The topic of homelessness has been a major county problem for years, and is one cities throughout the county continue to address.
Each candidate was asked, “If elected, what would you do to address homelessness in Orange County?”
Former State Senator John Moorlach—who once held the District 2 seat—emphasized his past work in helping mentally ill and homeless residents. He said he would bring his state experience to continue working to address the crisis.
“When I served as the Orange County Supervisor for the Second District from 2006 to 2015, I was the inaugural Chair of the Commission to End Homelessness,” Moorlach told The Epoch Times. “We worked to collaborate with key members of the nonprofit community, like Mercy House, HomeAid, the Orange County Rescue Mission, Illuminaire and others.”
He cited one of his major accomplishments as obtaining the financing to implement Laura’s Law, which applies to those with severe mental illness who’ve had psychiatric hospitalizations or incarcerations and displayed violent behavior.
He said he has pursued other legislation to help the mentally ill as well, including an effort to bring more psychiatric beds to hospitals, and to expand the definition of gravely disabled people.
If elected, he said he would continue to help the underprivileged.
“I would like to pick up where I left off. I will bring my state experience and work with Projects Homekey and Roomkey,” he said. “…I will also work with the Commission to End Homelessness, the County, the nonprofits, 2-1-1 and now CalOptima and Be Well/Mind OC, to address this crisis.”
Newport Beach Mayor Pro Tem Kevin Muldoon said that, if elected, he would work with various organizations to address mental health.
“We need to deal with the core issue of substance abuse and mental health that affect a large portion of the homeless population,” Muldoon told The Epoch Times. “By working with all stakeholders, including non-profits and mental health professionals, we must work to find practical solutions that not only provide temporary relief, but long-term solutions.”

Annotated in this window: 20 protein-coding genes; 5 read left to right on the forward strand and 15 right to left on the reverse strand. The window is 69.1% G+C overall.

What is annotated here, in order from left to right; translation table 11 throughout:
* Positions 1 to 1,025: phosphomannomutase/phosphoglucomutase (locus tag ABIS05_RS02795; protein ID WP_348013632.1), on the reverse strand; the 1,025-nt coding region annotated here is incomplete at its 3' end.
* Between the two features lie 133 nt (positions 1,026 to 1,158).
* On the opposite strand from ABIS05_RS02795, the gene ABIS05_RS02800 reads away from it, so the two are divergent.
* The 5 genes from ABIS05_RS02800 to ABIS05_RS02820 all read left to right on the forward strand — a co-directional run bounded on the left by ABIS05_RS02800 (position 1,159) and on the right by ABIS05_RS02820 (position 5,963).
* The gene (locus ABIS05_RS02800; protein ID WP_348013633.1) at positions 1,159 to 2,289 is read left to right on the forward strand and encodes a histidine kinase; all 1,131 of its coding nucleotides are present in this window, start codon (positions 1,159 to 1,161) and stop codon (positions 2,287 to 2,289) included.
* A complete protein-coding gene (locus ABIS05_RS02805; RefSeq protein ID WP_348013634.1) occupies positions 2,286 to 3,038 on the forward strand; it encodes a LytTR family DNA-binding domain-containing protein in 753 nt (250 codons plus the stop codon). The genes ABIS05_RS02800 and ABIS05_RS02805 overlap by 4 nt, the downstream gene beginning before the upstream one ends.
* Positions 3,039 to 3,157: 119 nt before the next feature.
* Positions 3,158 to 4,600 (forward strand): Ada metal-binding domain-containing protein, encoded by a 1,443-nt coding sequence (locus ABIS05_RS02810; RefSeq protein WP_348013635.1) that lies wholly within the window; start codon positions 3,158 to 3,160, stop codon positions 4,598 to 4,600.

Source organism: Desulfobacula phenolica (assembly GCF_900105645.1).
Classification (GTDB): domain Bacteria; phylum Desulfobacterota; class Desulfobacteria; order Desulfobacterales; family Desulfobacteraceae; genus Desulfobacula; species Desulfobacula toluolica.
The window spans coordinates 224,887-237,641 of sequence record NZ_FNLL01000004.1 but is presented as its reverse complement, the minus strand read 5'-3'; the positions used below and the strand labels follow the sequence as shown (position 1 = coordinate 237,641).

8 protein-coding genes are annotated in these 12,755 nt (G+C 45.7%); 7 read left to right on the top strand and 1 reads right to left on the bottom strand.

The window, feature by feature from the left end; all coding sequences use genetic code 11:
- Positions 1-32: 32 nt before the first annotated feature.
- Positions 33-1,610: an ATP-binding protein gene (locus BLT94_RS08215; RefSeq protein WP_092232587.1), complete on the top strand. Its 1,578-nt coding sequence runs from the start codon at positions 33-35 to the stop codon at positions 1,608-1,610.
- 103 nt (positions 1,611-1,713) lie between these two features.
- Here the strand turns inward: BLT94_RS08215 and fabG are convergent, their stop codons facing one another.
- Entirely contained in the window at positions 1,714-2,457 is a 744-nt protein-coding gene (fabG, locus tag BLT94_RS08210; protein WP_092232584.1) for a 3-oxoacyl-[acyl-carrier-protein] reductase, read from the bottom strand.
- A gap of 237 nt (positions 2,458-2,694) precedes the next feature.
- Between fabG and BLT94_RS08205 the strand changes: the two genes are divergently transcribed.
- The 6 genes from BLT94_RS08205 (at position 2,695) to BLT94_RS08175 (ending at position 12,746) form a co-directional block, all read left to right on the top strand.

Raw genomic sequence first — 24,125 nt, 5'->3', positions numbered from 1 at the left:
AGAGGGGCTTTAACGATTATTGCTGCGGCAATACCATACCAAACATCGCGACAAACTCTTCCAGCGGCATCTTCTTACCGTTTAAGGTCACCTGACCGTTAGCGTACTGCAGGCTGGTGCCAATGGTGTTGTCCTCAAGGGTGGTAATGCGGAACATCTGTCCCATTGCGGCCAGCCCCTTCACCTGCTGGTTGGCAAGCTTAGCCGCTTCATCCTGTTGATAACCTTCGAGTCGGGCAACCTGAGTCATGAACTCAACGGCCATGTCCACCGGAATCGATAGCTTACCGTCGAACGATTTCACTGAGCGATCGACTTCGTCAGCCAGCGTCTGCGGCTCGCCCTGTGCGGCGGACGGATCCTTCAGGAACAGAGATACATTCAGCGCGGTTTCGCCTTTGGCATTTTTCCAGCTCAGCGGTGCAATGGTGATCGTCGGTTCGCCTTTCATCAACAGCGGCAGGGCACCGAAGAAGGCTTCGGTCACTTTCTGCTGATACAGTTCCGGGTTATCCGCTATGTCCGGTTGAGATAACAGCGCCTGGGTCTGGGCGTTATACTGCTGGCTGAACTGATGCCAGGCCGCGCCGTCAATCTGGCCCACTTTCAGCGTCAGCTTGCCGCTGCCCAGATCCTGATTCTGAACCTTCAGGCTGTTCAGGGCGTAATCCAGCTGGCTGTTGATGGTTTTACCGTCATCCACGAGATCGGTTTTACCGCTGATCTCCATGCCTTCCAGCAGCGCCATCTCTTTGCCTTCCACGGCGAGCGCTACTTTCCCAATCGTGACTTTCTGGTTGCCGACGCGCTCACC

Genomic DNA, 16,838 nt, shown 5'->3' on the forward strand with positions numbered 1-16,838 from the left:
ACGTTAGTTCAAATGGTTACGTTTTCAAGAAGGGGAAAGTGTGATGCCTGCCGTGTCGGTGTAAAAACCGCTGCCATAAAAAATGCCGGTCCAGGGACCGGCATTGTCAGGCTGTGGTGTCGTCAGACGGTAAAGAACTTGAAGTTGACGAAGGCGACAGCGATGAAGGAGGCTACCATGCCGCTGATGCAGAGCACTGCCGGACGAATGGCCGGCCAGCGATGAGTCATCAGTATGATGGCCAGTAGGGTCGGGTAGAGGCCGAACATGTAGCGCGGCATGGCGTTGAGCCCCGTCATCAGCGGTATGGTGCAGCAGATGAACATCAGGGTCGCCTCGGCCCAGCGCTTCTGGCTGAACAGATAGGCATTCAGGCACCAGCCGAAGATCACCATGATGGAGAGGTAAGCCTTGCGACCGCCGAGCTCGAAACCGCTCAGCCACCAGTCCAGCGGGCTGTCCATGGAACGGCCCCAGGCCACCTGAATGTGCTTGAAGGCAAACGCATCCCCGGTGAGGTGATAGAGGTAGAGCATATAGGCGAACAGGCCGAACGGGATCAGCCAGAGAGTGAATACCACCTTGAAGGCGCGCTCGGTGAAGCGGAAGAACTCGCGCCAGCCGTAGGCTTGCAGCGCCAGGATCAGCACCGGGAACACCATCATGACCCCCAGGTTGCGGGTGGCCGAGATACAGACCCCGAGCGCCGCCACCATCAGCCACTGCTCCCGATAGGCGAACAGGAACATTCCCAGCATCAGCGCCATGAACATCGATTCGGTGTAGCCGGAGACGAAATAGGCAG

International tax attorney Janet Rappaport said there are different types of homeless people and the county needs to create new solutions instead of simply throwing money at the issue.
“The county has a role to play, providing coordination, communication and funding,” Rappaport said. “We must not look at outdated solutions. My approach is not simply about a capital investment.
“We need to understand our homeless constituencies and different needs.”
Various types of displaced individuals include those suffering from chronic homelessness, living in their cars, and those who’ve lost their home as a result of the pandemic, Rappaport said.
“Understanding homeless will provide appropriate solutions,” she said. “Building a facility does not solve the problem. Historically, the Board of Supervisors has not been proactive, this needs to change.”
She also called on Orange County to obtain state and federal funding to better help cities.
“County social services monies need to increase, successful homeless solutions have large social services spend,” she said. “This is a county budget issue.”
Fountain Valley Mayor Michael Vo said the county must work with agencies to help homeless residents who want to be helped.
“I believe there is a role for the county to play when it comes to homelessness,” Vo told The Epoch Times.
“That role is providing a hand-up, not a hand-out. If we proactively work with municipalities, surrounding agencies, and non-profit organizations we should be able to assist those who want help with the resources they need, such as temporary housing, job placement, and navigation towards permanent housing.”
However, he added, efforts to reduce homelessness should not come at the expense of public safety.
“I am not supportive of permanent housing or encampments,” Vo said. “The unfortunate fact is, many of those suffering from homelessness do not want to be helped—these individuals should be returned to their respective homes.”
Costa Mesa Mayor Katrina Foley did not respond to request for comment from The Epoch Times.
The District 2 supervisorial election happens March 9. The candidate who receives the majority of votes will win the seat.